The chart presents the distribution of posts removed by Google due to violations of Google's community guidelines and the Germany’s Network Enforcement Act, on the grounds for removal. The data shows that the majority of removal decisions are based on the platform’s private standards, as they often prioritise the compliance with their community guidelines, and not with German speech laws.
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Estimated Impact of the Internet Intermediary Liability Regime on Startups’ Success Rate in Germany (2015)

Germany’s startup ecosystem could moderately benefit from increased liability protection in particular to increase its startup success rate. The model used by Oxera estimates that it could increase by 1.6%, translating into an increase of around 9% on its current success rate.
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Estimated Impact of the Internet Intermediary Liability Regime on Startups’ Success Rate in Selected Countries (2015)

The chart presents an estimated impact on the success rate for startups in four selected countries – Chile, Germany, India and Thailand. The analysis suggests that a regime with clearly defined requirements for compliance and low associated compliance costs could increase startups’ success rates for intermediaries in the selected countries between 4% (Chile) and 24% (Thailand).
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Estimated Impact of the Internet Intermediary Liability Regime on Startups’ Success Rate in Selected Countries (2015)

The chart presents an estimated impact on expected profit for successful startups in four selected countries – Chile, Germany, India and Thailand. The analysis suggests that a regime with clearly defined requirements for compliance and low associated compliance costs could increase the startups’ expected profit for intermediaries in the focus countries between 1% (Chile) and 5% (India).
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Fourteen Years of Democratic Decline

The chart shows the evolution of the countries' Freedom of the World score for the past 15 years, based on a report from Freedom House. The results show that the global freedom has declined constantly in the last the 14 years. The gap between setbacks and gains widened compared with 2018, as individuals in 64 countries experienced deterioration in their political rights and civil liberties while those in just 37 experienced improvements. The negative pattern affected all regime types, but the impact was most visible near the top and the bottom of the scale.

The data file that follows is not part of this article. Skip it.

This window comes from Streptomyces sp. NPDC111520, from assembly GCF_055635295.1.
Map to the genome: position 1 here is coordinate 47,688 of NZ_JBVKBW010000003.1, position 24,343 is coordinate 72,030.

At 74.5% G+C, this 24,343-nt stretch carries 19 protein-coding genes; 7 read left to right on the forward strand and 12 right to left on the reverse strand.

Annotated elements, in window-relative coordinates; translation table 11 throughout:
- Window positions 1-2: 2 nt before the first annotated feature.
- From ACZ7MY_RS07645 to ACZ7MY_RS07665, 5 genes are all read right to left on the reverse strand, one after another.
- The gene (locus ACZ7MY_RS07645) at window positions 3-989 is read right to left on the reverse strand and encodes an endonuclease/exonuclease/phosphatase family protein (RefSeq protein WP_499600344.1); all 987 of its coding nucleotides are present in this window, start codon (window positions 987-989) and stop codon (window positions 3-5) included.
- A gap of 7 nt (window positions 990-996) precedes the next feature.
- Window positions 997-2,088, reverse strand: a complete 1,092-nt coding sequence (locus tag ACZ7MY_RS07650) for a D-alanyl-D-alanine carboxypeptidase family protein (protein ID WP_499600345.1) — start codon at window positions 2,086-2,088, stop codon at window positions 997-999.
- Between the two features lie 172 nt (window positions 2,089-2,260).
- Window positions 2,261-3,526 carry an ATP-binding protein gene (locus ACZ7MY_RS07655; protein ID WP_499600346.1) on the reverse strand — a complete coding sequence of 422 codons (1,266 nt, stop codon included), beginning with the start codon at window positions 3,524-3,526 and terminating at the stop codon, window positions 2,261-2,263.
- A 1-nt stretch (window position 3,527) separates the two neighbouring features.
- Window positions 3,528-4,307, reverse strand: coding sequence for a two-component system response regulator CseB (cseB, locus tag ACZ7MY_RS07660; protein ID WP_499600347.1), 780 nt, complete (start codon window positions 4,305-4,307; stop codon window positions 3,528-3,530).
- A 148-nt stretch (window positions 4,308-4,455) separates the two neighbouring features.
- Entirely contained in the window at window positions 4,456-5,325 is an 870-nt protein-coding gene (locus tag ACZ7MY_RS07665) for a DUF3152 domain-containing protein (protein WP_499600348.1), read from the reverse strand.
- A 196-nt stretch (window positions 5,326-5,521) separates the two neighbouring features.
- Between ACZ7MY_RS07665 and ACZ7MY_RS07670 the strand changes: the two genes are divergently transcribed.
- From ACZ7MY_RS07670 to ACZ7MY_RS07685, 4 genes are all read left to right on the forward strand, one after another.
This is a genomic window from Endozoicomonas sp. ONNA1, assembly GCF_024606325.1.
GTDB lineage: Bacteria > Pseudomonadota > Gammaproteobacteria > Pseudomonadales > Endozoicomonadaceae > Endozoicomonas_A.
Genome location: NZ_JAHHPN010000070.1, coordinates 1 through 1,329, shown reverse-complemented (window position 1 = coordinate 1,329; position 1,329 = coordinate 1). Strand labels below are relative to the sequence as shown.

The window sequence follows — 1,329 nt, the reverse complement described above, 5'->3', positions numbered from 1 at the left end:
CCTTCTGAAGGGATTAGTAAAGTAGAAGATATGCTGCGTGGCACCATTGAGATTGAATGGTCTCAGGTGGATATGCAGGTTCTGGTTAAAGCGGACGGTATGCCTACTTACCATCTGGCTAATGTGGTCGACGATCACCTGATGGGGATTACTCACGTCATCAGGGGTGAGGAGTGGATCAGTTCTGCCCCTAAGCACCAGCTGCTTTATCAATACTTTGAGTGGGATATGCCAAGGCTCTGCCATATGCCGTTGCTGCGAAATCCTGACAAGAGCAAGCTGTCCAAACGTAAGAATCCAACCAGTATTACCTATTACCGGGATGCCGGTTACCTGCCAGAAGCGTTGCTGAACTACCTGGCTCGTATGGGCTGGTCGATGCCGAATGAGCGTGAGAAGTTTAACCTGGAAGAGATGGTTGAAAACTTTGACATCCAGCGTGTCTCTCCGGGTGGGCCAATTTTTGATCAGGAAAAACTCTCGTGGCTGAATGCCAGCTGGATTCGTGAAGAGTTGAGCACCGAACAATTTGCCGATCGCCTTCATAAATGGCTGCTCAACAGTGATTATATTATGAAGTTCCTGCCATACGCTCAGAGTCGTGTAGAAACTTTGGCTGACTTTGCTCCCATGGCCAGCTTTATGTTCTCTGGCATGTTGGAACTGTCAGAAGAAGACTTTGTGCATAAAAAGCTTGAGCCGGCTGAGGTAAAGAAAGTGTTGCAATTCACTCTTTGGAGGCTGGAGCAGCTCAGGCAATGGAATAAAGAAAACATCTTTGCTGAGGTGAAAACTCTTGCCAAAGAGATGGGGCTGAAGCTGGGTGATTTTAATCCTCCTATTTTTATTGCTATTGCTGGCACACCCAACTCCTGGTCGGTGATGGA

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Global Rankings of the Level of Internet and Digital Media Freedom

Freedom on the Net measures the level of internet and digital media freedom in 65 countries (for a full display of countries, please view the chart in full screen). Each country receives a numerical score from 100 (the most free) to 0 (the least free), which serves as the basis for an internet freedom status designation of free (70–100 points), partly free (40–69 points) or not free (0–39 points). Ratings are determined through an examination of three broad categories: obstacles to access (assesses infrastructural and economic barriers to access; government efforts to block specific applications or technologies; and legal, regulatory, and ownership control over internet and mobile phone access providers); limits on content (examines filtering and blocking of websites; other forms of censorship and self-censorship; manipulation of content; the diversity of online news media; and usage of digital media for social and political activism); violations of user rights (measures legal protections and restrictions on online activity; surveillance; privacy; and repercussions for online activity, such as legal prosecution, imprisonment, physical attacks, or other forms of harassment).
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Government Requests Addressed to Google to Remove Content by Type of Reason (2018)

Governments contact Google with content removal requests for a number of reasons. Government bodies may claim that content violates a local law, and include court orders that are often not directed at Google with their requests. Both types of requests are counted in this report. Google also includes government requests to review content to determine if it violates Google's product community guidelines and content policies.